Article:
FSP, what would you say is the typical drop off from prep between the first and second time teaching a course? Also, how much work did you do during your initial prep for a new class? I've heard stories where prof's are well prepared and others where they're only a week (if that) in front of the class.

Anonymous said...

There is no one best way to teach a course. Students will be different every time - they're different people with different experiences so why would we expect them all to learn the same way. Even if it's not to the point of hostility or resentment, different students likely require different strategies. Respecting students' lives (past and present) has always seemed like a good way to earn their interest and hard work.

Jen said...

Student dynamics have a lot to do with it, too. I have found that teaching strategies that worked very well for one class bombed with another class.

Siz said...

Wow. Super relevant to me today. Up for reappointment this year (third year review) and my chair I felt was harping over zealously on a low teaching evaluation I received on a course the second time I taught it. First time, glowing evals. 2nd time, less than stellar. I actually thought I did better the second time, but there were 1 or 2 very vocal students (not to me, to their peers) that DID NOT LIKE ME. In a class of 20 grad students 3 or 4 people with issues can make what would other wise be very good to excellent evals poor to good. The evals literally ranged from "Best teacher I've ever had" to "This was the worst course I've ever took."

The weirdest aspect was that they evaluated me personally (the instructor portion) low but the course portion of the evaluation as very good. I tried to explain to my chair that those two sections are actually linked. He, however, does not see it that way.

To give an example of one said issue, a first year graduate student (This woman is 31, my age) actually stormed out of one of the exam review sessions screaming at me and crying because I told her if she had questions not relevant to the exam, she should come talk to me in office hours.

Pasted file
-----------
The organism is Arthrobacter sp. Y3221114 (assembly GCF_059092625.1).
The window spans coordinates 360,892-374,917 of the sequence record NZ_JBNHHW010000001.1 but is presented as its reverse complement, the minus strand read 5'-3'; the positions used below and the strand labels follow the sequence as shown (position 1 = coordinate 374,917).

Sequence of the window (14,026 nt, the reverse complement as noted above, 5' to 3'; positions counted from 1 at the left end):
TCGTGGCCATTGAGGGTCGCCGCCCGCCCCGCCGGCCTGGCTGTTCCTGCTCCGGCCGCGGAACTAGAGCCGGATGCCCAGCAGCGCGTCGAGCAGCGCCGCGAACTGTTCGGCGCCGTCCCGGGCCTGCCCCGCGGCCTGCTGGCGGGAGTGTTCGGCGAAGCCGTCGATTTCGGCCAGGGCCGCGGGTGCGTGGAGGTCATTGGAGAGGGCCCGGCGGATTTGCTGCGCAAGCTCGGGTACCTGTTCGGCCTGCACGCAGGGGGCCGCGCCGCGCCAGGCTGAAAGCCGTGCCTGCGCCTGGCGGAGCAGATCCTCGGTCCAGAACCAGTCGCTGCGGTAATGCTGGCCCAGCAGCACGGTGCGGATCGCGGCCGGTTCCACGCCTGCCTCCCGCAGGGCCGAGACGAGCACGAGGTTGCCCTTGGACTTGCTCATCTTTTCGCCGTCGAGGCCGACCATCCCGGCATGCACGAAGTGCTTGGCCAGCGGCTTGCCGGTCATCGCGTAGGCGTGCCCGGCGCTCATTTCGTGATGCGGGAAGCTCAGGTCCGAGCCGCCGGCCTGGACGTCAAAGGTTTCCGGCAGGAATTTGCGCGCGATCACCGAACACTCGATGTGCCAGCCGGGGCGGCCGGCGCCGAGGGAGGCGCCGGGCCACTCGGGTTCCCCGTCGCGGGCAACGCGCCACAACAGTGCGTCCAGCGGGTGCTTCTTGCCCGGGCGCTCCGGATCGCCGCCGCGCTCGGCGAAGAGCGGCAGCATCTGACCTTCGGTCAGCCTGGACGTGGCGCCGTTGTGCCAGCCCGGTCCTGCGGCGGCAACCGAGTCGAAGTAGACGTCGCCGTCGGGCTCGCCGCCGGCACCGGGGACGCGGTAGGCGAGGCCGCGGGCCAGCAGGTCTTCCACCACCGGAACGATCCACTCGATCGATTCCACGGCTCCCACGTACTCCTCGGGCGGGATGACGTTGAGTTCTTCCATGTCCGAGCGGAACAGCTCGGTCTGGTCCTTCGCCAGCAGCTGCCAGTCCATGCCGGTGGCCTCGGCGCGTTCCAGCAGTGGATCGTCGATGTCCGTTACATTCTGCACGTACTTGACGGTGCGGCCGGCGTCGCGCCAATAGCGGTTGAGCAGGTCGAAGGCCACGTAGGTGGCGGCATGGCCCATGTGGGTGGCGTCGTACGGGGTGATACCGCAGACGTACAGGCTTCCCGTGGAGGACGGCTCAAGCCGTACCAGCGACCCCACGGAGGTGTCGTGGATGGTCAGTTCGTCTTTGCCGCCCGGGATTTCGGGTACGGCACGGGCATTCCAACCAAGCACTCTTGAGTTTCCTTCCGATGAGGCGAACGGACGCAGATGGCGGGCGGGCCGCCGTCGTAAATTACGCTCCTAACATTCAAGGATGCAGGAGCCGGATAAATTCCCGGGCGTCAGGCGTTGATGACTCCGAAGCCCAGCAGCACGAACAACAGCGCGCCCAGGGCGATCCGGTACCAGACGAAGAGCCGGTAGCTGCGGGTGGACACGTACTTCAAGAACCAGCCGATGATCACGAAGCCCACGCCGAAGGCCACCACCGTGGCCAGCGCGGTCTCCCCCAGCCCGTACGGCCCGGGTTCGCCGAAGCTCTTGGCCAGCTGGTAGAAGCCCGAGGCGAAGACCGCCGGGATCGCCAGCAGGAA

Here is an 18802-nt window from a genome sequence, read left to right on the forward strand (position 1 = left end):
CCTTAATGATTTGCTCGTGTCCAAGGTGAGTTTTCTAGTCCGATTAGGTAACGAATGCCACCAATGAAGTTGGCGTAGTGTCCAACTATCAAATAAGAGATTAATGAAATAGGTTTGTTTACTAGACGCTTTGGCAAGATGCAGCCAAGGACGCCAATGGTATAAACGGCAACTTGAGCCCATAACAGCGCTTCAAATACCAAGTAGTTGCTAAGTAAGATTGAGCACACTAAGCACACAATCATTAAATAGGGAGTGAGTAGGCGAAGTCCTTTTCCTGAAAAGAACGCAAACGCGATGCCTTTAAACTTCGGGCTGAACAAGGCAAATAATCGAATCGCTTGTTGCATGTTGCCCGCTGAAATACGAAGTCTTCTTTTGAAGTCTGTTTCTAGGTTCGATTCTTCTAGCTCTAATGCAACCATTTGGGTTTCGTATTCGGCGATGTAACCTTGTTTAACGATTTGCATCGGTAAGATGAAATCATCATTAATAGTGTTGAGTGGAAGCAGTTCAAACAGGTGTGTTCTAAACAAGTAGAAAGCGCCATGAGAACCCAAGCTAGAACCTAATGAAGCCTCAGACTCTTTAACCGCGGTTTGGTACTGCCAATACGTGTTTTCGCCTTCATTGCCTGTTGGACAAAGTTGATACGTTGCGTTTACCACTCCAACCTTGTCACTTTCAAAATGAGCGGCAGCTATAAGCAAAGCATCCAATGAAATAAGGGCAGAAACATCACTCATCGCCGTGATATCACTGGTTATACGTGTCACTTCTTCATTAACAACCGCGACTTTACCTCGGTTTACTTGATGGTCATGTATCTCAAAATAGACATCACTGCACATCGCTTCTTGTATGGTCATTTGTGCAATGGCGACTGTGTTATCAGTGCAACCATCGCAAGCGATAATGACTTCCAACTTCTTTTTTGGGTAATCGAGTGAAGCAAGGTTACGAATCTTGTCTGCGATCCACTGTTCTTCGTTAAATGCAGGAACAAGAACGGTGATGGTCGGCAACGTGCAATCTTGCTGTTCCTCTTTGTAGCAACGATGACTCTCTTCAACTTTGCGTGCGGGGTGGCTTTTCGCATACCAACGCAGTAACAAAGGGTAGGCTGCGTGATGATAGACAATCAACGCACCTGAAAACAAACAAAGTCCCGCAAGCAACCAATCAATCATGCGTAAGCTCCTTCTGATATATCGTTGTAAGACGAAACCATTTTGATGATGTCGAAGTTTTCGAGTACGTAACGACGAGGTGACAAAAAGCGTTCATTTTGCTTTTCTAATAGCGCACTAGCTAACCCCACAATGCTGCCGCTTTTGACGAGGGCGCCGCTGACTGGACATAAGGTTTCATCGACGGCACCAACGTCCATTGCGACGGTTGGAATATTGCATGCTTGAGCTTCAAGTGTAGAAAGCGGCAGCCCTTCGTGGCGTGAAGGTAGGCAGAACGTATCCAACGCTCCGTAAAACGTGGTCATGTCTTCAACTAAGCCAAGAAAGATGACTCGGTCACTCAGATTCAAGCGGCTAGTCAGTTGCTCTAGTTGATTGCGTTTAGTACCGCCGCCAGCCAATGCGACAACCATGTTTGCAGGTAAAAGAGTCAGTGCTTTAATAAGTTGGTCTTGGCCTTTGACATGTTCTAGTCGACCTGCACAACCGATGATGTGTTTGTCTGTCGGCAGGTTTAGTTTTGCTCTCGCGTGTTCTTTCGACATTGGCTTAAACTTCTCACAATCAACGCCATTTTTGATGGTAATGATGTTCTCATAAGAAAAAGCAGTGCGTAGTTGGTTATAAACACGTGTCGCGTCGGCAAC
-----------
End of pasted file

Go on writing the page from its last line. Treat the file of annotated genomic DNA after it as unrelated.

inBetween said...

Seriously -- never underestimate the power of classroom chemistry. Sometimes it just doesn't click with a class and sometimes it does. I teach a lecture course with 300 students and it is amazing the personality difference of the group from year to year.

Anonymous said...

im learning all about this right now. One course, this is the 3rd iteration and its going great. Another course (upper division seminar style) 2nd time teaching and it feels like a train wreck. No matter what I do to try to salvage it the 2-4 poopy face students are ruining it for the rest of the group. Really really disheartening.

Anonymous said...

I teach the same class fall and spring, and have for nearly 10 years. I've noticed a seasonal trend, too. That is, spring students (and I) are just a little more, shall we say... tired.

Minos said...

In software, the "crappy second version" is a well known phenomenon. The 1.0 version, well, you're on a deadline. There's lots and lots and lots of stuff you want to do. But you can't. You don't have time. It needs to ship to-mor-row. So you end up having to say "OK, what's really critical, and what can we leave until the 2.0 release?" (or even 1.1)

So, version 2 comes around. *ALL* your cool ideas get stuffed in...*this* time, you can put in all the bells and whistles! And as a result, the thing is a behemoth. You aren't thinking about what's important, and what really distracts from the core function of the software. It ends up a cluttered mess.

On version 3 and later, sanity returns.

Well, I've noticed the same thing teaching. The first time, because you're trying to survive, you cut preparation that isn't vital, so the course is focused. The second time, every cool anecdote, every wacky idea for a class project, every unit on your pet subtopic...they all go in. The students are left confused and muddled. On time three, I regain that focus, innovating a little bit, but having a solid sense for the "irreplaceable iron core" of the course and the amount of effective innovation in one semester.